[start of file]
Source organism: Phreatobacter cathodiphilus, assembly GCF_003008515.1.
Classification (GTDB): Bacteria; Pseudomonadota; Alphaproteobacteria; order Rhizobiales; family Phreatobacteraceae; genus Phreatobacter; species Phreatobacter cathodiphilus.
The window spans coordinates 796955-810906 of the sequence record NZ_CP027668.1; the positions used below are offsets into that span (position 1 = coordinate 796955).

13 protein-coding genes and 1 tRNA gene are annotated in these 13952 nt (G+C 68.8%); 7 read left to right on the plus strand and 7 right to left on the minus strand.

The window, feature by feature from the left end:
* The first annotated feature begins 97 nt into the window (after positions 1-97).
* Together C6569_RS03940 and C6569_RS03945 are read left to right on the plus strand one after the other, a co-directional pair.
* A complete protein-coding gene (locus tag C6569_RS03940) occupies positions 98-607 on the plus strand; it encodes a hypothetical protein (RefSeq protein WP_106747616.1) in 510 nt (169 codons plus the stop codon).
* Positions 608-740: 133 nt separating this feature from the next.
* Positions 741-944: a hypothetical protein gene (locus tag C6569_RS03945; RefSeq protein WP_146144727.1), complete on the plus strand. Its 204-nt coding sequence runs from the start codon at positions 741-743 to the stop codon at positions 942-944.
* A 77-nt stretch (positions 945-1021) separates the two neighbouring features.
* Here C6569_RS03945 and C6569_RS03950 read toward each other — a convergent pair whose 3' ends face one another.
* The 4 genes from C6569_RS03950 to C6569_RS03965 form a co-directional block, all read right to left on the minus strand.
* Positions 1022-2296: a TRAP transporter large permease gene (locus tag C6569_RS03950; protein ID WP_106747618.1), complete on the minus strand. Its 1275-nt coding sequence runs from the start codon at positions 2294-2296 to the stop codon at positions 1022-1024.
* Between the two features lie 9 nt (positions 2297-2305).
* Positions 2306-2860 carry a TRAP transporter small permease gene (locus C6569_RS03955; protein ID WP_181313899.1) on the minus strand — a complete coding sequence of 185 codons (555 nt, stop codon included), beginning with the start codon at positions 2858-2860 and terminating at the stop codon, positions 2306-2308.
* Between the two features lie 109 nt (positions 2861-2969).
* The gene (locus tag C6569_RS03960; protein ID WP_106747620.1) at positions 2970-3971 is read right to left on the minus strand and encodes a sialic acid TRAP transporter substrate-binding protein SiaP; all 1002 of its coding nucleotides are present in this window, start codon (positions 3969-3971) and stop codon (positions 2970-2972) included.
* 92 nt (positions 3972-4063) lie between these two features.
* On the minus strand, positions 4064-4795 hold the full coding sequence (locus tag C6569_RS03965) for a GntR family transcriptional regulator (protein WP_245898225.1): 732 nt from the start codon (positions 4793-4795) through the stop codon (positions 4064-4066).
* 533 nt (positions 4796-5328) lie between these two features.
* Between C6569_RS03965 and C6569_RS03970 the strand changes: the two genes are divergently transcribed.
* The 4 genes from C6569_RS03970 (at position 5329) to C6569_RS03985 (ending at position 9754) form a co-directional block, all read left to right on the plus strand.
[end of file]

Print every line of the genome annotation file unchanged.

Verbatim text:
Source organism: Phreatobacter cathodiphilus, assembly GCF_003008515.1.
Classification (GTDB): Bacteria; Pseudomonadota; Alphaproteobacteria; order Rhizobiales; family Phreatobacteraceae; genus Phreatobacter; species Phreatobacter cathodiphilus.
The window spans coordinates 796955-810906 of the sequence record NZ_CP027668.1; the positions used below are offsets into that span (position 1 = coordinate 796955).

13 protein-coding genes and 1 tRNA gene are annotated in these 13952 nt (G+C 68.8%); 7 read left to right on the plus strand and 7 right to left on the minus strand.

The window, feature by feature from the left end:
* The first annotated feature begins 97 nt into the window (after positions 1-97).
* Together C6569_RS03940 and C6569_RS03945 are read left to right on the plus strand one after the other, a co-directional pair.
* A complete protein-coding gene (locus tag C6569_RS03940) occupies positions 98-607 on the plus strand; it encodes a hypothetical protein (RefSeq protein WP_106747616.1) in 510 nt (169 codons plus the stop codon).
* Positions 608-740: 133 nt separating this feature from the next.
* Positions 741-944: a hypothetical protein gene (locus tag C6569_RS03945; RefSeq protein WP_146144727.1), complete on the plus strand. Its 204-nt coding sequence runs from the start codon at positions 741-743 to the stop codon at positions 942-944.
* A 77-nt stretch (positions 945-1021) separates the two neighbouring features.
* Here C6569_RS03945 and C6569_RS03950 read toward each other — a convergent pair whose 3' ends face one another.
* The 4 genes from C6569_RS03950 to C6569_RS03965 form a co-directional block, all read right to left on the minus strand.
* Positions 1022-2296: a TRAP transporter large permease gene (locus tag C6569_RS03950; protein ID WP_106747618.1), complete on the minus strand. Its 1275-nt coding sequence runs from the start codon at positions 2294-2296 to the stop codon at positions 1022-1024.
* Between the two features lie 9 nt (positions 2297-2305).
* Positions 2306-2860 carry a TRAP transporter small permease gene (locus C6569_RS03955; protein ID WP_181313899.1) on the minus strand — a complete coding sequence of 185 codons (555 nt, stop codon included), beginning with the start codon at positions 2858-2860 and terminating at the stop codon, positions 2306-2308.
* Between the two features lie 109 nt (positions 2861-2969).
* The gene (locus tag C6569_RS03960; protein ID WP_106747620.1) at positions 2970-3971 is read right to left on the minus strand and encodes a sialic acid TRAP transporter substrate-binding protein SiaP; all 1002 of its coding nucleotides are present in this window, start codon (positions 3969-3971) and stop codon (positions 2970-2972) included.
* 92 nt (positions 3972-4063) lie between these two features.
* On the minus strand, positions 4064-4795 hold the full coding sequence (locus tag C6569_RS03965) for a GntR family transcriptional regulator (protein WP_245898225.1): 732 nt from the start codon (positions 4793-4795) through the stop codon (positions 4064-4066).
* 533 nt (positions 4796-5328) lie between these two features.
* Between C6569_RS03965 and C6569_RS03970 the strand changes: the two genes are divergently transcribed.
* The 4 genes from C6569_RS03970 (at position 5329) to C6569_RS03985 (ending at position 9754) form a co-directional block, all read left to right on the plus strand.